In Case of Emergency – Notify Me!

Courtesy of Nevada Appeal

Last week a brush fire burned near one of my favorite campgrounds. Fire crews were able to quickly contain the blaze and campers were only evacuated for a short time. I thought getting rained out of my July camping trip was a bummer… yikes! What stuck with me was how close another wildfire had been to my home. After all, the reason why those particular campgrounds are some of my favorites is because they’re just a quick trip from my driveway.

When I shared my concerns with my neighbor, she told me how reassured she was that she’d signed up for our county’s emergency notification system. In the event of an emergency in our area, she’ll receive a message that will let her know what’s going on.

I have to admit, I assumed I would be notified automatically.  Now I know that this is not the case, especially since I don’t have a land line.  Thanks to my recent discussion with an emergency services dispatcher, I know what goes on behind the scenes when someone calls 911 to report a fire. (Read that blog article here.)  It makes sense that emergency services would need to know how to get ahold of me to tell me if a fire or other type of emergency threatened my home and family.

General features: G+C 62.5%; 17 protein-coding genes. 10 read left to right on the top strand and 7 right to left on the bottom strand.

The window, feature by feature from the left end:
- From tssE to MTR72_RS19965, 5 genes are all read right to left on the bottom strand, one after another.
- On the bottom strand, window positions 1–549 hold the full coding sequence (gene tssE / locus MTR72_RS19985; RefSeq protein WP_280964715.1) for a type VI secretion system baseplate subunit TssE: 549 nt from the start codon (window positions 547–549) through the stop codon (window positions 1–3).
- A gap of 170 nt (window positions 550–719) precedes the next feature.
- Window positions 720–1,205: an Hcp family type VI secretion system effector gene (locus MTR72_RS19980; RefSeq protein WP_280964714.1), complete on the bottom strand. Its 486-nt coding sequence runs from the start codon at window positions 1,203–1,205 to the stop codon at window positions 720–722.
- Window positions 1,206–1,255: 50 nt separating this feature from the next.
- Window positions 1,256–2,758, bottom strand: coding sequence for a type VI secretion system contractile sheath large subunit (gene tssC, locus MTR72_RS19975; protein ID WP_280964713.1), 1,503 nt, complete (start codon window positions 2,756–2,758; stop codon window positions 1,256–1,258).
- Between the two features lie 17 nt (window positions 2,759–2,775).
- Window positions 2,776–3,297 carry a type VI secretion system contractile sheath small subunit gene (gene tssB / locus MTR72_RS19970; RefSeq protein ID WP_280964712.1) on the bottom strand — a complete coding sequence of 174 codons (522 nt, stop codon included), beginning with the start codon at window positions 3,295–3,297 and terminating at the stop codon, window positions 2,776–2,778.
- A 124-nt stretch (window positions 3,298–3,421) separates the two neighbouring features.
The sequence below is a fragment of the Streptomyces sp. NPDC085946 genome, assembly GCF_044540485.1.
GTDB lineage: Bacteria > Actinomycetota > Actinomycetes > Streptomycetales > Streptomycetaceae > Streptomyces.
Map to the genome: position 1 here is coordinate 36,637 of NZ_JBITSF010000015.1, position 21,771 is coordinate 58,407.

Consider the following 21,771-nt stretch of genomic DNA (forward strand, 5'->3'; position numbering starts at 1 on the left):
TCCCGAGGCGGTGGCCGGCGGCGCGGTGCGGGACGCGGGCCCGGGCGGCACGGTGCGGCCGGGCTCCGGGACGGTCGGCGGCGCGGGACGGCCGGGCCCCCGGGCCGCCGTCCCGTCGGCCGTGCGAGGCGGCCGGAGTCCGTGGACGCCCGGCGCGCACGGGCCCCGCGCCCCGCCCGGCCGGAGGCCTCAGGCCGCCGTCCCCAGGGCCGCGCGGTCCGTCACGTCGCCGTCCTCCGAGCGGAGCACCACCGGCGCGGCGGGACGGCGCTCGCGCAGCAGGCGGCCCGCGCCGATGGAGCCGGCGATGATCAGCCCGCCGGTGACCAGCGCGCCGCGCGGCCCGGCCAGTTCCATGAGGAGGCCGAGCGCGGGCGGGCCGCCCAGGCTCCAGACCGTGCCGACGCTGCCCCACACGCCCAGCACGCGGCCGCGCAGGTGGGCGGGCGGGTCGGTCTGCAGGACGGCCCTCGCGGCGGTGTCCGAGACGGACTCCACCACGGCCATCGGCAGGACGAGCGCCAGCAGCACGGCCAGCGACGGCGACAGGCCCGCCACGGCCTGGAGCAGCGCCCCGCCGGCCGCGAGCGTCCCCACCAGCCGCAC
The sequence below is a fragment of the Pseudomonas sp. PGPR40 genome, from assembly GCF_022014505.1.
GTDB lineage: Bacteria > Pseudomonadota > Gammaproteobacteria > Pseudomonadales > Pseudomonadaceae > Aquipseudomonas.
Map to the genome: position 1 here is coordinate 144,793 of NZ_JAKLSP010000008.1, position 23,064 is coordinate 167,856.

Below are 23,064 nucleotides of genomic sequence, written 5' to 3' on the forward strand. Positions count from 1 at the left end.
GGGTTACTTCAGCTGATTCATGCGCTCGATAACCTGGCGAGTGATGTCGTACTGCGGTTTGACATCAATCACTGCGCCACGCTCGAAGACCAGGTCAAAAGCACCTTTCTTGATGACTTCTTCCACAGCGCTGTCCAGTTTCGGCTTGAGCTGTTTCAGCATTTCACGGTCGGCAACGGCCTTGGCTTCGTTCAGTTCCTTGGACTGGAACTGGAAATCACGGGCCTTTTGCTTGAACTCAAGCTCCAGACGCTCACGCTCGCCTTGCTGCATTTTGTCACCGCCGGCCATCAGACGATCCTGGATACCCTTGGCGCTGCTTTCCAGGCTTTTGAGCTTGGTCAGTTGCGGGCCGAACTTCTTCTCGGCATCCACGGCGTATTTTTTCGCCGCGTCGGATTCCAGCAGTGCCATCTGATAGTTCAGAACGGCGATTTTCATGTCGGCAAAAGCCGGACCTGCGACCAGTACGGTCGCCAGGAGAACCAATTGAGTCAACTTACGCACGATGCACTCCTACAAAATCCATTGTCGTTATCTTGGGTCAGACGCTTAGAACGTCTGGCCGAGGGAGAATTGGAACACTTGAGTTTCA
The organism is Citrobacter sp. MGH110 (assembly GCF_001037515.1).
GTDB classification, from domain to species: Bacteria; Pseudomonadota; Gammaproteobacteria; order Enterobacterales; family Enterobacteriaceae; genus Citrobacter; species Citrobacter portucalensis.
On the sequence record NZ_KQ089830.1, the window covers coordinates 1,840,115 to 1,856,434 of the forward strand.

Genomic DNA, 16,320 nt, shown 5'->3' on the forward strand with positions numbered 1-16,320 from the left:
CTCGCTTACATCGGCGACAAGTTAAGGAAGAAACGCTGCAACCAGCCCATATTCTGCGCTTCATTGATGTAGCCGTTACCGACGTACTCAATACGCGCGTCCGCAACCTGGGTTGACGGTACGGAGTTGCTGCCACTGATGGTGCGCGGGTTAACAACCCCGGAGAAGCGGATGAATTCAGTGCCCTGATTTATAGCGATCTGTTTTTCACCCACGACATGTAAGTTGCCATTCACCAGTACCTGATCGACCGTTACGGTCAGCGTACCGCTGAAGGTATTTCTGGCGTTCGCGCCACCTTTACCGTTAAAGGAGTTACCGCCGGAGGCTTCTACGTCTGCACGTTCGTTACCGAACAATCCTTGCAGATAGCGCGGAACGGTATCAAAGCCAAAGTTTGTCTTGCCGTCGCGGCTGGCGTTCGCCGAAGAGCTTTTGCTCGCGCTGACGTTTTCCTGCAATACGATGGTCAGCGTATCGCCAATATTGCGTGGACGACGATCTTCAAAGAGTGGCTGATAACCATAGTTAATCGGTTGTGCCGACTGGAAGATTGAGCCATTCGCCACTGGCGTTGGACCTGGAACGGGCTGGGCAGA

A quick google search brought up Washoe County’s emergency management homepage and directed me to sign up for the Code Red system. It was very simple for me to enter my address, cell phone number and email address for emergency notification purposes. I can receive the messages via call and text, and was able to set up a password for my account to adjust my information if it changes in the future.

In their publication, Fire Adapted Communities: The Next Step in Wildfire Preparedness, Living With Fire addresses emergency notification systems. Apparently several Nevada counties use different emergency notification systems that can contact community members similarly to how the Code Red system will contact me. The publication encourages homeowners to enter multiple forms of contact information if the database will allow. If a landline is the only number the database will call, a homeowner may not receive the notification if the power is down or if they’re not home. Check with your county’s emergency management department, local fire department or sheriff’s office to see if there is an emergency notification system being used in your county, and to find out how you can sign up.

I feel so relieved after signing up. I understand that no system is perfect, but I’m glad I have another way to keep apprised of emergencies in my area.

Natalie Newcomer

 

 

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